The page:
“Clear skies aren’t a good indicator when it comes to storm safety. Take cover if you hear thunder, just in case.driftlessstudio/Thinkstock
It almost sounds like a philosophical question: Are we safe from lightning before the storm? There’s something a bit poetic to pondering whether we can be struck by something we haven’t yet observed, but for which we have a premonition. It’s right up there with asking whether a falling tree makes a sound if no one’s around to hear it.
Or something like that. The truth is that although we often talk about storms and lightning using veiled, romantic language, we can forget that we’re talking about serious threats. While an average of only 267 lightning injuries are reported each year (leaving you with an estimated one in 960,000 chance of getting struck in any given year), it’s seriously bad news if you are hit by a bolt [source: NWS]. Cardiac arrest could occur on the spot, and neurological damage might affect you long-term [source: Cooper]. This all adds up to one big point: Don’t hang around anywhere that lightning could strike. A good life rule: avoid bolts of electricity flying at you, period.
In short, the answer to our question is no, you’re not safe from lighting even if the storm is approaching but not yet present. Do not go running around in almost-but-not-quite thunderstorms just because you’re not currently getting soaked to the bone. The bone-soaking will come, and even if it doesn’t, that doesn’t mean squat in terms of lightning safety.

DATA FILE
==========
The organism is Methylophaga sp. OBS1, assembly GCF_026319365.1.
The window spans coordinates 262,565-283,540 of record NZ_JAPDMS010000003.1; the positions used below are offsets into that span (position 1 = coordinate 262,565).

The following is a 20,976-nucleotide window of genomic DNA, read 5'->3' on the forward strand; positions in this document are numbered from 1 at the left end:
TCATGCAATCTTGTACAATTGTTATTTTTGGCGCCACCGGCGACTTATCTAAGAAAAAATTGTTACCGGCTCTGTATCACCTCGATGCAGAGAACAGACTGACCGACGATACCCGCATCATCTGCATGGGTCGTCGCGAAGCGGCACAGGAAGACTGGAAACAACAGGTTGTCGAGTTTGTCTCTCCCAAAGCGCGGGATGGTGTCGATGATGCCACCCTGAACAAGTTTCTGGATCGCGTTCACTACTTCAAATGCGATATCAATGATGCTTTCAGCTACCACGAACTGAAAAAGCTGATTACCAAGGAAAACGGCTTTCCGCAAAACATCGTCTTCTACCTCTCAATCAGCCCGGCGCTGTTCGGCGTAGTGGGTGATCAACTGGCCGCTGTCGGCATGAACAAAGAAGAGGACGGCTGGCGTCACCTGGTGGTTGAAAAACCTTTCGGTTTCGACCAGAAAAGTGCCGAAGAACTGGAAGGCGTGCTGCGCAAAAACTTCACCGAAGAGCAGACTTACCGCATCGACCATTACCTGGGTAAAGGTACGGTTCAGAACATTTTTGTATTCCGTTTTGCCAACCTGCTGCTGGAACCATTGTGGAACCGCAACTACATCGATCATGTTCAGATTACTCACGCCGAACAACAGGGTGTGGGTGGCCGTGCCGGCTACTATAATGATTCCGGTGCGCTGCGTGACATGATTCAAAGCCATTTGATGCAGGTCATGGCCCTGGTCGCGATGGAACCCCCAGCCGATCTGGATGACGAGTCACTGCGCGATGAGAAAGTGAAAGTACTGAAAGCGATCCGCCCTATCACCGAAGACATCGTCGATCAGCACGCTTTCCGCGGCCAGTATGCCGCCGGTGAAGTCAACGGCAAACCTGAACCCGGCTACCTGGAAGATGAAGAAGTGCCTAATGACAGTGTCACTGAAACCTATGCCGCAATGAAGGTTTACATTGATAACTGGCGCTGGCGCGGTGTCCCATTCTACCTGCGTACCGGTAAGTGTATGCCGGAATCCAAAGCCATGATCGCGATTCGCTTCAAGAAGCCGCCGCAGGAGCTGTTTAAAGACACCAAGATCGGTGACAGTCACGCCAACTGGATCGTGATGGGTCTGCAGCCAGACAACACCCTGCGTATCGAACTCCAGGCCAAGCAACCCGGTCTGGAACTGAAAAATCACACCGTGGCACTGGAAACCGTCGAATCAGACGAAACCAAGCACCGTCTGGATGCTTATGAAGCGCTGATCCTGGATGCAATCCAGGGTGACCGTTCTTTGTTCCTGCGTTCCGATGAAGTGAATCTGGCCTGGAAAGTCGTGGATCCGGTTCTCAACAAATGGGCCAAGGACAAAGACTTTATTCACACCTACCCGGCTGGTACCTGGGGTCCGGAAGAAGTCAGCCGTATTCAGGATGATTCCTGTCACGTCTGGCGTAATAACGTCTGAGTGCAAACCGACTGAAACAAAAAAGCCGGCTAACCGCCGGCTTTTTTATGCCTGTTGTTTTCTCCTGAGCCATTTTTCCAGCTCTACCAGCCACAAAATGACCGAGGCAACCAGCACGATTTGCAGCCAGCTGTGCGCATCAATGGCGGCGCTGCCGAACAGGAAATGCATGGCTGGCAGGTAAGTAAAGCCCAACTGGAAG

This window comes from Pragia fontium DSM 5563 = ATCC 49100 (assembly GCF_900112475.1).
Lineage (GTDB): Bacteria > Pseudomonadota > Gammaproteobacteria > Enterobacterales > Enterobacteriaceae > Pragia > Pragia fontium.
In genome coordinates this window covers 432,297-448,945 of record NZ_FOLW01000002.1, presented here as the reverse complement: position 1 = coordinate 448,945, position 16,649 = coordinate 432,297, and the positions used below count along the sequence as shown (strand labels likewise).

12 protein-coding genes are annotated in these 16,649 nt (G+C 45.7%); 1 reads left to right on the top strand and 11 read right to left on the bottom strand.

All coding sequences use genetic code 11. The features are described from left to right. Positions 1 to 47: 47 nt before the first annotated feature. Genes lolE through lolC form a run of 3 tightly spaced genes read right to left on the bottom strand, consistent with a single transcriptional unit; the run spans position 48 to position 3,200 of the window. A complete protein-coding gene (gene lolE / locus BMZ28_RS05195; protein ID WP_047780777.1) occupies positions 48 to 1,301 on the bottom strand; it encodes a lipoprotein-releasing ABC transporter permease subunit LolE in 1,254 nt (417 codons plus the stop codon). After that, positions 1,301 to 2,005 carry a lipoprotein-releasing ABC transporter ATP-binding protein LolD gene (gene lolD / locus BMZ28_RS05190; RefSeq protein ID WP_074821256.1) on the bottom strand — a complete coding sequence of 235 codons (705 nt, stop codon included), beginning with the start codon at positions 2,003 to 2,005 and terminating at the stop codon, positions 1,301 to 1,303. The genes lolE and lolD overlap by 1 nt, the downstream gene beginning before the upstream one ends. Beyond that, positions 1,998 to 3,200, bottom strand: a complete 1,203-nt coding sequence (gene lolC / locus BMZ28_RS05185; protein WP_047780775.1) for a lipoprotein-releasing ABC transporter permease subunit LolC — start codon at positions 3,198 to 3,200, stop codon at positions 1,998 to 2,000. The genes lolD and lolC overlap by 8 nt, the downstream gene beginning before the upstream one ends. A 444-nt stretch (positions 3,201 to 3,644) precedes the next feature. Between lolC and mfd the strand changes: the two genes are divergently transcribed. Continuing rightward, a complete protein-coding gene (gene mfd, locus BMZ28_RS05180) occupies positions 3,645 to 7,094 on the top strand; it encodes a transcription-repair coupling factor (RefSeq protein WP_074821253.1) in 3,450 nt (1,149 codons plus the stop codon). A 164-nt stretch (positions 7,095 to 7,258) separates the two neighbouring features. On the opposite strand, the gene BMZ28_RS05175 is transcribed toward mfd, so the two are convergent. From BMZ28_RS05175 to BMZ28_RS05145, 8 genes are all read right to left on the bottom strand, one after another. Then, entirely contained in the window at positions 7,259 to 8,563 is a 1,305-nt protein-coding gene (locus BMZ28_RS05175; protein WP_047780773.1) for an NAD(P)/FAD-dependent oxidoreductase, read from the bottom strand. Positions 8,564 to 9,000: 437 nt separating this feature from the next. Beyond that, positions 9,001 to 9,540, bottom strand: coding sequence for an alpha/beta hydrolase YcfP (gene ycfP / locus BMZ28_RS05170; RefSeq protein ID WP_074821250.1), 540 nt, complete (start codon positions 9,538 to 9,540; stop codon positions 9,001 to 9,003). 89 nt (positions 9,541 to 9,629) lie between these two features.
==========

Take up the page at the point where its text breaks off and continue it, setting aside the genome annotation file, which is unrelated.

Consider that lightning has been known to strike from as far as 25 miles (40 kilometers) away from its cloud of origin. That means that if a storm is nearly 30 miles (48 kilometers) away, it can still produce a lightning strike at your feet. And also, keep in mind that lightning often travels through ground current, so even if it isn’t a direct hit, you’re still at risk for injury [source: Sohn].
So let’s just go over some things to remember about lightning safety. If you can see lightning — anywhere — you’re not safe from it, no matter how distant it looks. (You just can’t judge where it’ll end up striking, or how quickly it’s moving.) Even if you can’t see lightning, you’re still not in the clear. If you’re hearing thunder, you need to assume that lightning is close enough for you to be struck. Find shelter and take cover in either circumstance.
And here’s some even more disturbing news: As we said, lightning can strike from clouds miles away. This means you can be under a clear blue sky and still get hit by lightning [source: FSU]. But fear not: Just because something is possible doesn’t mean it’s likely. While it’s important to be safe near storms, there’s also no need to panic.
Lots More Information
- How Lightning Works
- Does ball lighting really exist?
- Can we harvest the energy of lightning?
- Can you calculate how far away lighting struck by how long it takes for the thunder to arrive?
- The Thunderstorm Danger Quiz
- Cooper, Mary Ann. "Medical Aspects of Lightning." National Weather Service. (Dec. 30, 2014) http://www.lightningsafety.noaa.gov/medical.htm
- Florida State University. "Lightning." (Dec. 30, 2014) http://emergency.fsu.edu/hazards/lightning
- National Weather Service (NWS). "How Dangerous Is Lightning?" (Dec. 30, 2014) http://www.lightningsafety.noaa.gov
- Sohn, Emily. "When Lightning Strikes Out of a Blue Sky." Discovery News. July 29, 2011. (Dec. 30, 2014) http://news.discovery.com/earth/weather-extreme-events/lightning-on-clear-day-110729.htm